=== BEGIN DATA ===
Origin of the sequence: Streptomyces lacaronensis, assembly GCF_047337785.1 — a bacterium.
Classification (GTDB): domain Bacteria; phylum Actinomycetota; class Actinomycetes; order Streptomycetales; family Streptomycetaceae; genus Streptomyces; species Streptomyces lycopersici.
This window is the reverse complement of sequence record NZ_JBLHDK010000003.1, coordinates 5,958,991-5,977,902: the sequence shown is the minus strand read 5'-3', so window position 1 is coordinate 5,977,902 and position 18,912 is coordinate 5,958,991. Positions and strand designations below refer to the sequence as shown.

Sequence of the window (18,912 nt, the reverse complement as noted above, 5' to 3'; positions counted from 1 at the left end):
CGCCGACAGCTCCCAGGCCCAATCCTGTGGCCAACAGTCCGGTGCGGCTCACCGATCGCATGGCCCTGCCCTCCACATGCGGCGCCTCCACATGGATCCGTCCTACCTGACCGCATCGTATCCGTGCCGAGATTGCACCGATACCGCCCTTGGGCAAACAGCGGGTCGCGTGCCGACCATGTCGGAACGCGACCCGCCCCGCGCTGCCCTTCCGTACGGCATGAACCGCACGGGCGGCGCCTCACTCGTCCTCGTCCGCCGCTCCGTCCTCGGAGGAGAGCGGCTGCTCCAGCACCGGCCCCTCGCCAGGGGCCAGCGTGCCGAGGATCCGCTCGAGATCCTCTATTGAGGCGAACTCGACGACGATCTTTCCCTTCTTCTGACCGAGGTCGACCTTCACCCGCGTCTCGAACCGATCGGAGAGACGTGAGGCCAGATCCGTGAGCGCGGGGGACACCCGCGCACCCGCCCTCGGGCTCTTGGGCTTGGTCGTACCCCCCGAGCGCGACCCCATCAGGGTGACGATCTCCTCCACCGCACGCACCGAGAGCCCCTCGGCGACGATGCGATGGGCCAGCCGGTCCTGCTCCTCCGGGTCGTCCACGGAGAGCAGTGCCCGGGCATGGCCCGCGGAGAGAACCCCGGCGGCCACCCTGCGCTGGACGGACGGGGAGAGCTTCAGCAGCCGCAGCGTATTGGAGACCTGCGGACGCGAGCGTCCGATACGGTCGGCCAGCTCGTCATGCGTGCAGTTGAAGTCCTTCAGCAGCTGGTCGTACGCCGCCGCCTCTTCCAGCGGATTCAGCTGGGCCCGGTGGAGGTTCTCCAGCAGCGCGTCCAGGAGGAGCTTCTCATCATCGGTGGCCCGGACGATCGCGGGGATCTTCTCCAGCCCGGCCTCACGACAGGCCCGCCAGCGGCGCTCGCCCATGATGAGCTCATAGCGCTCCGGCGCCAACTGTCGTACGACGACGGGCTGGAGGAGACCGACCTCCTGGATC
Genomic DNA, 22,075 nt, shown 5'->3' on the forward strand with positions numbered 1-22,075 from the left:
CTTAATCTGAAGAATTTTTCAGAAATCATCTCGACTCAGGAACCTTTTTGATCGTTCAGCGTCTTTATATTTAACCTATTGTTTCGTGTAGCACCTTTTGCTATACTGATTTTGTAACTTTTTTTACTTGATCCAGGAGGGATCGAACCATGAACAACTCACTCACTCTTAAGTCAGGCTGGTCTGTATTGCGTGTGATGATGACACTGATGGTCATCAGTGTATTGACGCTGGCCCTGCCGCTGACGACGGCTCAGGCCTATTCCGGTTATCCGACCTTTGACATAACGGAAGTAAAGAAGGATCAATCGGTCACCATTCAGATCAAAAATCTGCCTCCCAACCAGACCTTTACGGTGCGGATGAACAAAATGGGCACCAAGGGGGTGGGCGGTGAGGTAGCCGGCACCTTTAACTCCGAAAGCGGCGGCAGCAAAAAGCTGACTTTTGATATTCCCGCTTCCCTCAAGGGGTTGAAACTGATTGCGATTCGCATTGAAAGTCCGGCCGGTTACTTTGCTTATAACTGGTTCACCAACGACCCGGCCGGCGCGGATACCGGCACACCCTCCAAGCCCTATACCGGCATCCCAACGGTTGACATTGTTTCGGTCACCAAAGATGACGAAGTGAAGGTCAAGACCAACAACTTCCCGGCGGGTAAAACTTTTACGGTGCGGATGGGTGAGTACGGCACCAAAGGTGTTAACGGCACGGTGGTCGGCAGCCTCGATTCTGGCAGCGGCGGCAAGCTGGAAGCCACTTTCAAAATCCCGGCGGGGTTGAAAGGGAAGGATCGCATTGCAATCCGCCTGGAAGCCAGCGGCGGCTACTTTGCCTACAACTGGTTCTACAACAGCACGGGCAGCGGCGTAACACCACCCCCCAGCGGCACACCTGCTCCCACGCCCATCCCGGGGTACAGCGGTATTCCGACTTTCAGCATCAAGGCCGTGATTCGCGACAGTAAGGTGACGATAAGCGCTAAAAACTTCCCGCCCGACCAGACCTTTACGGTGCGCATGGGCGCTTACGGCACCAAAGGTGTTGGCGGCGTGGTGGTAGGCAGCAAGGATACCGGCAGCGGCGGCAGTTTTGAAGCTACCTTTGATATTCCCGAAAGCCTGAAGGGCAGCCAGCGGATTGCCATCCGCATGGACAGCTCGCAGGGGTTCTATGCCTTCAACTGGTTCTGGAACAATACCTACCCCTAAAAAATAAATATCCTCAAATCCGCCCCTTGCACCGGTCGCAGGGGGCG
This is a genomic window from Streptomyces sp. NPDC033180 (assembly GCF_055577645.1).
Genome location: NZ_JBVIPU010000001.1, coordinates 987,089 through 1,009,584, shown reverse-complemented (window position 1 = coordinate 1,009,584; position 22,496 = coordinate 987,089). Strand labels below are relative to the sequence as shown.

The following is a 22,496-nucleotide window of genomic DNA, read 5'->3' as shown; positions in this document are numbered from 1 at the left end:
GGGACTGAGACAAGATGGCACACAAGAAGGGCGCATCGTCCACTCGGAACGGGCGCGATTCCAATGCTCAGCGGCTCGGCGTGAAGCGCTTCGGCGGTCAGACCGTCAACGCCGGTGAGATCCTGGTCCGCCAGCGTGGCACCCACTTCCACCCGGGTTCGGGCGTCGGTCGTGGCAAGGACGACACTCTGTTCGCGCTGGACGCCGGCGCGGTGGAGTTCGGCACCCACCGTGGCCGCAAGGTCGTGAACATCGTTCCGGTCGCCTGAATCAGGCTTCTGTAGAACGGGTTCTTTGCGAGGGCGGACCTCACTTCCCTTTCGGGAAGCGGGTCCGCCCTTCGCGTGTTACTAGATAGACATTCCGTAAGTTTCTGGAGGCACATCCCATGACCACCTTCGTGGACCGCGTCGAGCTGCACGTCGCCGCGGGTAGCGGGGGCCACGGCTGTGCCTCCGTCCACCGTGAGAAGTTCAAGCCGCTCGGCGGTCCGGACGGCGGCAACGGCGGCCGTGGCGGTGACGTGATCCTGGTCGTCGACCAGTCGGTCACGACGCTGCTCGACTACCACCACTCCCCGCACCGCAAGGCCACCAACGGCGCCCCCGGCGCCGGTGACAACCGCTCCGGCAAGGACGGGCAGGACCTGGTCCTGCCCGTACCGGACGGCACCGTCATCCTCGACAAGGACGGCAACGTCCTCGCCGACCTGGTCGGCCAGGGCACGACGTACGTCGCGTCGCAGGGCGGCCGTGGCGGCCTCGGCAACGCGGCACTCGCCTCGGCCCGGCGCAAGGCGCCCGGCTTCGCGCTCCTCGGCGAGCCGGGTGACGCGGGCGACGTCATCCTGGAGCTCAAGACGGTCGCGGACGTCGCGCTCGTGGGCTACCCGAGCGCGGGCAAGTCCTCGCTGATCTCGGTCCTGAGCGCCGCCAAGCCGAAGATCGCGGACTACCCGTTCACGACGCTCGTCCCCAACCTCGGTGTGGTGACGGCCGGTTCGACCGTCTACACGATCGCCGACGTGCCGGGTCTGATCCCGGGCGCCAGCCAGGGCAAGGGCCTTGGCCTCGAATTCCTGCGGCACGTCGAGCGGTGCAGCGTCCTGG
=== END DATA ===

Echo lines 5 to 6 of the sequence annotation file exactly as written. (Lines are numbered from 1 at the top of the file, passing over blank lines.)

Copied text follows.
CGCCGACAGCTCCCAGGCCCAATCCTGTGGCCAACAGTCCGGTGCGGCTCACCGATCGCATGGCCCTGCCCTCCACATGCGGCGCCTCCACATGGATCCGTCCTACCTGACCGCATCGTATCCGTGCCGAGATTGCACCGATACCGCCCTTGGGCAAACAGCGGGTCGCGTGCCGACCATGTCGGAACGCGACCCGCCCCGCGCTGCCCTTCCGTACGGCATGAACCGCACGGGCGGCGCCTCACTCGTCCTCGTCCGCCGCTCCGTCCTCGGAGGAGAGCGGCTGCTCCAGCACCGGCCCCTCGCCAGGGGCCAGCGTGCCGAGGATCCGCTCGAGATCCTCTATTGAGGCGAACTCGACGACGATCTTTCCCTTCTTCTGACCGAGGTCGACCTTCACCCGCGTCTCGAACCGATCGGAGAGACGTGAGGCCAGATCCGTGAGCGCGGGGGACACCCGCGCACCCGCCCTCGGGCTCTTGGGCTTGGTCGTACCCCCCGAGCGCGACCCCATCAGGGTGACGATCTCCTCCACCGCACGCACCGAGAGCCCCTCGGCGACGATGCGATGGGCCAGCCGGTCCTGCTCCTCCGGGTCGTCCACGGAGAGCAGTGCCCGGGCATGGCCCGCGGAGAGAACCCCGGCGGCCACCCTGCGCTGGACGGACGGGGAGAGCTTCAGCAGCCGCAGCGTATTGGAGACCTGCGGACGCGAGCGTCCGATACGGTCGGCCAGCTCGTCATGCGTGCAGTTGAAGTCCTTCAGCAGCTGGTCGTACGCCGCCGCCTCTTCCAGCGGATTCAGCTGGGCCCGGTGGAGGTTCTCCAGCAGCGCGTCCAGGAGGAGCTTCTCATCATCGGTGGCCCGGACGATCGCGGGGATCTTCTCCAGCCCGGCCTCACGACAGGCCCGCCAGCGGCGCTCGCCCATGATGAGCTCATAGCGCTCCGGCGCCAACTGTCGTACGACGACGGGCTGGAGGAGACCGACCTCCTGGATC
Genomic DNA, 22,075 nt, shown 5'->3' on the forward strand with positions numbered 1-22,075 from the left: